BARNEGAT – With a new superintendent leading the way, Barnegat School District plans on inspiring, encouraging, and supporting students by setting positive goals, ramping up the gifted and talented program, and providing new security measures.
This school year will be the first for Dr. Brian Latwis as the new superintendent of the district. Formerly the director of Special Education centered in the Cecil S. Collins School, Latwis was officially promoted in March of this year. He will be succeeding Karen Wood in the position.
One of Latwis’ main goals as the leader of the district was to “really establish what we stand for” by implementing the Barnegat #INSPIRES tagline, which stands for Individuals, Nurturing, Supportive, Pride, Inclusive, Rigorous, Engaging, and Succeeds.
This acronym sets new goals for all six of the district’s schools:
- “Individuals” refers to the practice of meeting individual student needs. This means that the district plans to challenge high achievers, while also supporting struggling learners.
- “Nurturing” refers to the act of incorporating empathy or sympathy into learning. Social and emotional learning can nurture and challenge simultaneously, he explained.
- An extension of that is “Supportive,” which touts the concept that Barnegat students and staff are “a family.”
- “Pride” hopes to encourage students and staff to be good representatives of the district and be proud of it.
- “Inclusive” aims to build relationships and encourage students to recognize their “right” to be a member of the district.
- “Rigorous” sets high expectations but also maintains the “individuals” ideology, that these expectations should be relevant to different levels of learning.
- “Engaging” simply asks students: Are you interested?
- And “Succeeds” refers to the “unwavering faith that we will achieve our goals,” said Latwis.
The #INSPIRES motto can be summarized in a single phrase, used by Latwis: “No problems, just challenges and opportunity.”
Students can also be recognized for their efforts with the new “Upstander Initiative.” This initiative chooses one student from each of the district’s six schools, including the high school, to be honored as the monthly “upstander.”
Students will be chosen by a committee made up of students and staff. If they are noticed performing acts of kindness or something that will qualify them as an “upstanding” member of the district, they can earn this title, according to Latwis.
He also noted that local restaurants have donated gift cards to be awarded to each winner, each month, “bringing back the idea of the family dinner.”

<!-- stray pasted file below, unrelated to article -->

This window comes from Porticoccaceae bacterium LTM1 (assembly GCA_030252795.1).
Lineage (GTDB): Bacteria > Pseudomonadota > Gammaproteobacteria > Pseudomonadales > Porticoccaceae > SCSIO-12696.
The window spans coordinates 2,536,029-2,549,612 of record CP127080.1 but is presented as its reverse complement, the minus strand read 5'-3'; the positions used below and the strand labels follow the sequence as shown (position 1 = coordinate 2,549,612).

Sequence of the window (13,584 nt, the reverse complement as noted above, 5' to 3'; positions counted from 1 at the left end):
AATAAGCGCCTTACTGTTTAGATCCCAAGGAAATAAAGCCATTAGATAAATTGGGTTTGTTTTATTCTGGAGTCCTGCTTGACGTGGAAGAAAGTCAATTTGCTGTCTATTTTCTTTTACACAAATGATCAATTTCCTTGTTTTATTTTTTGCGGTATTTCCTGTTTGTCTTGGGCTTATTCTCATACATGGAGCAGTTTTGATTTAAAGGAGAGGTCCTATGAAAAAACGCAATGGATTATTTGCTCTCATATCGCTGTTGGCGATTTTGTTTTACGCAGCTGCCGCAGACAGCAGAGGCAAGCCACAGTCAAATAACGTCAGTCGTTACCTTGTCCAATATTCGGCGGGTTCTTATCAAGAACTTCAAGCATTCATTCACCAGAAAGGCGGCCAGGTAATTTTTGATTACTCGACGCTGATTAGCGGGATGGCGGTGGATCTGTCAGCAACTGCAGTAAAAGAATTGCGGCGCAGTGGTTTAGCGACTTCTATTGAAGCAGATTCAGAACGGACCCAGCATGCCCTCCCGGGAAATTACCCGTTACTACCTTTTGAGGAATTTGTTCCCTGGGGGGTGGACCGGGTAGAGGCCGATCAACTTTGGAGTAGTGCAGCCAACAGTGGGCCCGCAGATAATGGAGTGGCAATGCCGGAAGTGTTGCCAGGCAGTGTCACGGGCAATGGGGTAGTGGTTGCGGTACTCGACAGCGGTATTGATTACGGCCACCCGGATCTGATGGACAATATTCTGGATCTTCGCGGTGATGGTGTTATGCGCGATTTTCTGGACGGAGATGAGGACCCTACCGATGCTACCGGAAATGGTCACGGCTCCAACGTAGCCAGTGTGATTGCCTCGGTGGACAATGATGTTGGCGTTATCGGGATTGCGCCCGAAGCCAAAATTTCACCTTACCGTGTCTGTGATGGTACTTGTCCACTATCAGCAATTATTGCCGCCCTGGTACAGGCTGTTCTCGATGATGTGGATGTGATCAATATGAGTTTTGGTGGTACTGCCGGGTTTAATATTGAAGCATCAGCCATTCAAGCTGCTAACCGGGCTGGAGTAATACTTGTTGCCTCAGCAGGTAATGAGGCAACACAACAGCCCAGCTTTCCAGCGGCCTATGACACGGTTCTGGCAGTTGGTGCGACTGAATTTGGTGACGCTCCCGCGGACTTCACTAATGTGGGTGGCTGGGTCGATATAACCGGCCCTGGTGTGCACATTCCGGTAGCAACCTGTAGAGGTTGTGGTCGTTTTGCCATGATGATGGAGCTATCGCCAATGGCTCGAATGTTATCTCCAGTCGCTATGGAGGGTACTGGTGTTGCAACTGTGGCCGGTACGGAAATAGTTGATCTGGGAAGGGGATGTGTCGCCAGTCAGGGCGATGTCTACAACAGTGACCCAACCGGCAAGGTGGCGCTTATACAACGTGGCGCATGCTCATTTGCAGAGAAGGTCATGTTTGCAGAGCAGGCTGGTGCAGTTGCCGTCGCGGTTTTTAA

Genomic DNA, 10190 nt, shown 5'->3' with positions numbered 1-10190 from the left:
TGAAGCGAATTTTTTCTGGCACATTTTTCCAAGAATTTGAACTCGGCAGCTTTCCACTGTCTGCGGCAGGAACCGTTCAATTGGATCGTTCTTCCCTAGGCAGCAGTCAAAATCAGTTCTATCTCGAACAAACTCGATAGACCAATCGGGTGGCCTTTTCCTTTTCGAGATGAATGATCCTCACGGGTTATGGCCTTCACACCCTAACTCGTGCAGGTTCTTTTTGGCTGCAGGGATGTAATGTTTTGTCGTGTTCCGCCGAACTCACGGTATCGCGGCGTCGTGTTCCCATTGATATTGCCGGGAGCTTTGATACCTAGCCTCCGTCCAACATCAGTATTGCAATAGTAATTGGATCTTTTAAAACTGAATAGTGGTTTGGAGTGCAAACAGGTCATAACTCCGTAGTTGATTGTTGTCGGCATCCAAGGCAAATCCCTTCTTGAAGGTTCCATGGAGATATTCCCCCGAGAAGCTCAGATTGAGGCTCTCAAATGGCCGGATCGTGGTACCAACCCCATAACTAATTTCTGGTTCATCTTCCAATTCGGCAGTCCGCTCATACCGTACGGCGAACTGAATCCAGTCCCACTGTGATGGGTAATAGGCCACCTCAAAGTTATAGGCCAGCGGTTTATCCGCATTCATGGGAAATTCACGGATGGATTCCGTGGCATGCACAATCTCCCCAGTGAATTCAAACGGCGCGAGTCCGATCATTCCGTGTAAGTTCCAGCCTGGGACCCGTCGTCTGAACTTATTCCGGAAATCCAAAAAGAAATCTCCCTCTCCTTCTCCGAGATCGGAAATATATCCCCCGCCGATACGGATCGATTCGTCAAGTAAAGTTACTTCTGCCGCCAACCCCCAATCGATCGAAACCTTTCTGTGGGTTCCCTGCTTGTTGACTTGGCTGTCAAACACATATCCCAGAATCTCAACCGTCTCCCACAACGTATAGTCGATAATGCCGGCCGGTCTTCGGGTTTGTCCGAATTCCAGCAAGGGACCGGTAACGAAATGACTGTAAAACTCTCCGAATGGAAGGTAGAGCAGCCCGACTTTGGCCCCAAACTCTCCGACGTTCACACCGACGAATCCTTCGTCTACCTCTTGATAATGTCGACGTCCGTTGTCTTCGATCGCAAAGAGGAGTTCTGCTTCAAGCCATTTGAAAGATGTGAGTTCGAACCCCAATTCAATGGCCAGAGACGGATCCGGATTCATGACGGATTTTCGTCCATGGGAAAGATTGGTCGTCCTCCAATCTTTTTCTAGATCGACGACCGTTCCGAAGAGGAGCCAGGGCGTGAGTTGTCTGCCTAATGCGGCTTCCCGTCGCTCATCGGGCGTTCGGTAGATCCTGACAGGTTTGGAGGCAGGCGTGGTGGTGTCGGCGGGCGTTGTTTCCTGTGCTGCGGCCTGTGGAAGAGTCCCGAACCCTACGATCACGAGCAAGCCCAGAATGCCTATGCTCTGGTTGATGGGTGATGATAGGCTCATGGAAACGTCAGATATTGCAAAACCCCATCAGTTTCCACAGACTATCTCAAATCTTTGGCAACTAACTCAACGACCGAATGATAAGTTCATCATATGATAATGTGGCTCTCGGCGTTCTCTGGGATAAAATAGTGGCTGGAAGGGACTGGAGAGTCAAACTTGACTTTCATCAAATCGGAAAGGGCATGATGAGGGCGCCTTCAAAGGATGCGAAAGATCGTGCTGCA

The Barnegat schools are also incorporating RTI, or Response to Intervention programming, into the curriculum this year. RTI is “a multi-tier approach to the early identification and support of students with learning and behavior needs,” according to the RTI Action Network. Latwis referred to it as a system that links students to the support they need, whether they are struggling learners or not.
Important components of RTI include:
- High-quality, scientifically based classroom instruction,
- Ongoing student assessment,
- Tiered instruction, and
- Parent involvement.
Gifted & Talented
New and improved for the 2018-2019 school year is the Gifted & Talented program, which will be adopting a PBL, or project-based learning model.
PBL “promotes students’ problem solving, critical thinking, and collaboration skills, as well as develops their content skills in reading, writing, mathematics, science, and social studies,” stated the district.
Latwis explained that the program will be headed by one teacher who rotates through each of the elementary schools.
The G&T instructor will spend one day per week in each of the district’s four elementary schools:
- Monday: Robert L. Horbelt
- Tuesday: Cecil S. Collins
- Wednesday: Lillian M. Dunfee,
- Thursday: Joseph T. Donahue.
- Friday: Flex Day
Four school administrators and three officers from the Barnegat Police have been trained in ALICE for the new year.
ALICE (Alert, Lockdown, Inform, Counter, Evacuate) training provides “preparation and a plan for individuals and organizations on how to more proactively handle the threat of an aggressive intruder or active shooter event,” according to the ALICE Training Institute.
Alongside this, four armed guards will be placed, one in each elementary school. The high school will continue to have an SRO (Security Resource Officer). Latwis explained that the armed guards are not classified as Class III Officers.
“We’ve really undertaken a lot,” he said. Latwis explained that the changes will help the district nail down “the fundamentals” so that they have a strong foundation to build upon in years to come.